A young woman walked into our community Purim party with her delightful children. As we chatted, I mentioned I’d be visiting Israel in a couple of months for my father’s yahrtzeit, and she asked a favor. “My great-aunt lives in Israel. Would you visit her on my behalf? She’d be thrilled to see you.”

I agreed, although upon closer consideration my agreement made little sense. Perhaps it was the result of the l’chaim I’d said; I had no doubt that on any other day I wouldn’t have agreed. Not because I didn’t want to visit this woman’s great-aunt, but because I was going to be in Israel for less than three days, and I wouldn’t even be visiting my own grandmother or my many aunts and uncles who live there, simply due to lack of time. So, how could I visit this woman I’d never met, who is the great-aunt of someone I had met only a handful of times?

But a commitment is a commitment, so before getting on the plane I took down the contact information for Mrs. Esther A commitment is a commitmentS. of Ramat Gan.

My second day in Israel was the eve of Lag BaOmer. My mother and I travelled to Meron, the resting place of Rabbi Shimon bar Yochai, to celebrate the holiday with thousands of other Jews.

My return flight to Canada was to depart the following day at 1:10 PM. I left early in the morning, planning to stop and visit Esther to give her regards from her niece and other family members.

Unfortunately, as I neared the center of Israel, traffic became heavier and slower, and it quickly became clear that detouring to visit Esther would mean risking my flight. Traffic wasn’t moving, so I pulled out my cell phone and dialed Esther’s number. “Hi, it’s Rabbi Meir Kaplan from Victoria, B.C. I have warm regards for you from your family in Canada who are doing well. I was on my way to visit you, but I’m so sorry—traffic

is hardly moving, and I won’t be able to make it in time.”

“I’m expecting you, and looking forward to meeting you,” she responded, kindly but firmly. “Where are you now?” I realized I wasn’t really being given a choice . . .

“Okay, I’ll try my best,” I said. “I have your address, but I’m not quite sure how to get to you…”

“Don’t worry,” she instructed. “When you get to Ramat Gan, just park your car and take a taxi. I’ll pay for it when you get here.” I looked at my watch; it was 10:10 AM. Just three hours until my flight, and I was about to head in the opposite direction from the airport . . .

I knew how much this visit would mean to Esther, so I took the exit to Ramat Gan and began looking for an available taxi. “My friend,” I called through the window, “Can you show me the way to Tirtza Street? I’ll pay you when we get there.”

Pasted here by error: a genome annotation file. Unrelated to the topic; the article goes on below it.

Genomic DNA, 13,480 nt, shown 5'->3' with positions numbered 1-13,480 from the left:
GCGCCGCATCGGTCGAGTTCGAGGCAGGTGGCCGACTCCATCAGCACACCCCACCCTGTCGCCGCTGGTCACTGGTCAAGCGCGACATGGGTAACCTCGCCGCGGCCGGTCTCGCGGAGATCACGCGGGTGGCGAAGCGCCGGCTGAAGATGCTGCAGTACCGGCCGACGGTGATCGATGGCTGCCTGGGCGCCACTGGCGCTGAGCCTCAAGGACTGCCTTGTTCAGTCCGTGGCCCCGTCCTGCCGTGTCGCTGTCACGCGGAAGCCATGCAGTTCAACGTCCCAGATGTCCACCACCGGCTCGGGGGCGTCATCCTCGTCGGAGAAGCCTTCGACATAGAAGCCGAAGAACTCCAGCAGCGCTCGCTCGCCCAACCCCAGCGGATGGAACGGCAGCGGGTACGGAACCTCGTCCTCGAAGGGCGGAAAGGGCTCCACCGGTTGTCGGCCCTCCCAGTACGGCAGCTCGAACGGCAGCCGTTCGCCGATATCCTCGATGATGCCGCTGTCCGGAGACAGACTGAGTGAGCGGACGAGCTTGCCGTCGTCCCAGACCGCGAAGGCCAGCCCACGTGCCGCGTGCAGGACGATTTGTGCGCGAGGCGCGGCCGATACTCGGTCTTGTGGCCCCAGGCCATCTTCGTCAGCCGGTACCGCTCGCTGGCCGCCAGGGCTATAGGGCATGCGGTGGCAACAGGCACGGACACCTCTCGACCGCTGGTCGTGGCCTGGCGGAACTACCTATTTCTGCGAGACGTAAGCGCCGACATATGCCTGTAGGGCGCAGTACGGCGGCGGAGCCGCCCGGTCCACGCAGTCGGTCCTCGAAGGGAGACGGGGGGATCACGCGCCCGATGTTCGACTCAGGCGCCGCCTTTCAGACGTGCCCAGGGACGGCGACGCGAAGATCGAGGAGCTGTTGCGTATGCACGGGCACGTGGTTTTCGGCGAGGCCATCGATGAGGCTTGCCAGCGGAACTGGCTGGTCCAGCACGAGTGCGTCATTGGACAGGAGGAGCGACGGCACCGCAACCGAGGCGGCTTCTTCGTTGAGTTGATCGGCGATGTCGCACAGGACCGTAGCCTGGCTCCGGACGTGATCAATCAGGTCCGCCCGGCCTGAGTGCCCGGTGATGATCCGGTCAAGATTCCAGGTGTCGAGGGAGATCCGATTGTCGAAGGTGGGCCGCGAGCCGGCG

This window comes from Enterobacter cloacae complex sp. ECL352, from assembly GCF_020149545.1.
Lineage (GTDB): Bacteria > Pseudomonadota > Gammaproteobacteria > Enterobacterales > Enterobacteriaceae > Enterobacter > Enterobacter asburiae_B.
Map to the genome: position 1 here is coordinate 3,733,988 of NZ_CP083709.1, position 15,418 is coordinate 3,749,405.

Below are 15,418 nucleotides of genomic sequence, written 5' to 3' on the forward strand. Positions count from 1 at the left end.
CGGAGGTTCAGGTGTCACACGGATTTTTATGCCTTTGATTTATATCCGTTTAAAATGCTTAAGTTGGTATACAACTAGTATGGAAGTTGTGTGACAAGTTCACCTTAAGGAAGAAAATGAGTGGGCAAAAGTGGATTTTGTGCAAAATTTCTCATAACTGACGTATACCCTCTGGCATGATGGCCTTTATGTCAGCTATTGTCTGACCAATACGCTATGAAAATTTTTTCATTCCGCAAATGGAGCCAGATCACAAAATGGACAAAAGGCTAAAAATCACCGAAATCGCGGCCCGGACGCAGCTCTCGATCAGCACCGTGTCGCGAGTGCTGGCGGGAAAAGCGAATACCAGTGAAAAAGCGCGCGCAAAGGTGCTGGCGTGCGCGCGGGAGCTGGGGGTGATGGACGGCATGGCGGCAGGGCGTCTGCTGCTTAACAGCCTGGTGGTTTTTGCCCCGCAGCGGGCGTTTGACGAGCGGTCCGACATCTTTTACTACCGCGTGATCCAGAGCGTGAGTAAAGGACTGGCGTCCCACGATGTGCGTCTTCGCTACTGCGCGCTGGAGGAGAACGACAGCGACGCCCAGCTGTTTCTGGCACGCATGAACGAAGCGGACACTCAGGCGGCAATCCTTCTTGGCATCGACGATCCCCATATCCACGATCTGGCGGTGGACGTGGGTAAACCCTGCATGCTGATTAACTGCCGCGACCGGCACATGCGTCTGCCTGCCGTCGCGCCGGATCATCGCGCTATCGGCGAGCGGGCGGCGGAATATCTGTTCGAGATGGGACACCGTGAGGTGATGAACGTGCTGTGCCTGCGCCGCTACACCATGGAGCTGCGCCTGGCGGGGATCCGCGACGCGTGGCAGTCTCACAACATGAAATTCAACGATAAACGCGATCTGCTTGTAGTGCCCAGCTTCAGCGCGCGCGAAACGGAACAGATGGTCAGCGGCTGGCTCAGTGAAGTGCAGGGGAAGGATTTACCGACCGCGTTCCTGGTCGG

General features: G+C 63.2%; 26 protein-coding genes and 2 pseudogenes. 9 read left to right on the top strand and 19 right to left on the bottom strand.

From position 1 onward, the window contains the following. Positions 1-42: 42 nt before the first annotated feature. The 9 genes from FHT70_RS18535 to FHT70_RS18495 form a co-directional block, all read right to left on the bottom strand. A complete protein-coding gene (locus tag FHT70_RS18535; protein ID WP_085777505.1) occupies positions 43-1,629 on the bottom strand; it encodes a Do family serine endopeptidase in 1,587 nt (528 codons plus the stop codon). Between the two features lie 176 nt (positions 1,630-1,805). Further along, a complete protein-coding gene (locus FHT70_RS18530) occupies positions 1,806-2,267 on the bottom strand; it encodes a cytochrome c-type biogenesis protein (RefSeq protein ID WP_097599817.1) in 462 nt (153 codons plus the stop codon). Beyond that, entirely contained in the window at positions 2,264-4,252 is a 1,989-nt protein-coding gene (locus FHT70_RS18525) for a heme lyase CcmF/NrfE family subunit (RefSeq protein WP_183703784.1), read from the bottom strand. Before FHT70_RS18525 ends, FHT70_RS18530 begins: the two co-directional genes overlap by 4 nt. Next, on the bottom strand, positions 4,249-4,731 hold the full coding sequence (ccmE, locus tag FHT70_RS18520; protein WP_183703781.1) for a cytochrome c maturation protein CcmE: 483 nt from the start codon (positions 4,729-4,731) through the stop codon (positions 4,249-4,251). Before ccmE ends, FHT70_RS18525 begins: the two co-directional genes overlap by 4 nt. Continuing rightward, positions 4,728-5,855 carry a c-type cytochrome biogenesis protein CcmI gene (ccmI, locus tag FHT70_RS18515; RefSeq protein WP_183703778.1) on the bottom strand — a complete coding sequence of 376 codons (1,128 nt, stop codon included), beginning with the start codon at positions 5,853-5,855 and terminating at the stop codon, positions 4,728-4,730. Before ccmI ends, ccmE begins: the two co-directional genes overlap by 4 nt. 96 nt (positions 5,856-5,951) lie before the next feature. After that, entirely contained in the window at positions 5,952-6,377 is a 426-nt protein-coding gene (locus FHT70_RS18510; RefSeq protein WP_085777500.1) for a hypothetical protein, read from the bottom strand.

“Follow me,” the driver said, as he began weaving through the narrow city streets. In case I wasn’t already short on time, as we approached the next traffic light a driver making an illegal U-turn hit my car. After an initial bout of rage and yelling, the driver calmed down enough to take pictures and exchange information. Now I had an accident to deal with, but more importantly, I’d lost another 15 minutes of precious time!

Seven minutes later, I was knocking at Esther’s door. After a few minutes of silence, an elderly woman stepped out of the elevator looking concerned. “I’ve been waiting outside for you. What happened?”

“I’m so sorry,” I explained, “but I’m thrilled to be here now. I wish I could stay for longer, but I have only about “Do you know what today is?”10 minutes; my flight from Ben Gurion Airport leaves in just two hours . . .”

Esther led me to the kitchen and began talking. “I’m so excited. I don’t know where to begin,” she said. “Although I am not a religious woman today, this is not the real me. I suffered a lot, like many of the Jews of my generation, so I’ve walked away from my roots somewhat . . . But let me show you who I really am.”

She gestured to a pile of documents and photographs she had prepared for our meeting, pulling out an old newspaper. “Look, that’s me in the front row, soon after the liberation of Bergen-Belsen,” she said in a shaky voice. “I grew up in a chassidic family, and attended a Beit Yaakov school.” I looked carefully at the picture—Esther was part of a parade with other young women, holding a sign which read, Tziyon b’mishpat tipadeh v’shaveha bitzedakah—“Zion will be redeemed with justice, and its captives

with righteousness.” Then I read the Yiddish headline, “Big Lag BaOmer Celebration in Bergen-Belsen Camp.”

“Do you know what today is?” I asked Esther. “Today is Lag BaOmer! This picture was taken of you celebrating today’s holiday exactly 66 years ago!”

Esther’s face turned white, and tears streamed down her cheeks. She hadn’t realized the significance of the picture and our meeting on this day—Lag BaOmer. I, too, was overcome with emotion as I thought of the divine providence that led me to meet with Esther that morning, despite the many obstacles.

I spent most of my trip back to Canada lost in thought. The image of these young girls, who had lost their entire families and childhoods to the Nazis, marching with Jewish pride on Lag BaOmer on the blood-soaked soil of a death camp, stayed with me. Sixty-six years later, Esther is a true testament to the strength of our nation.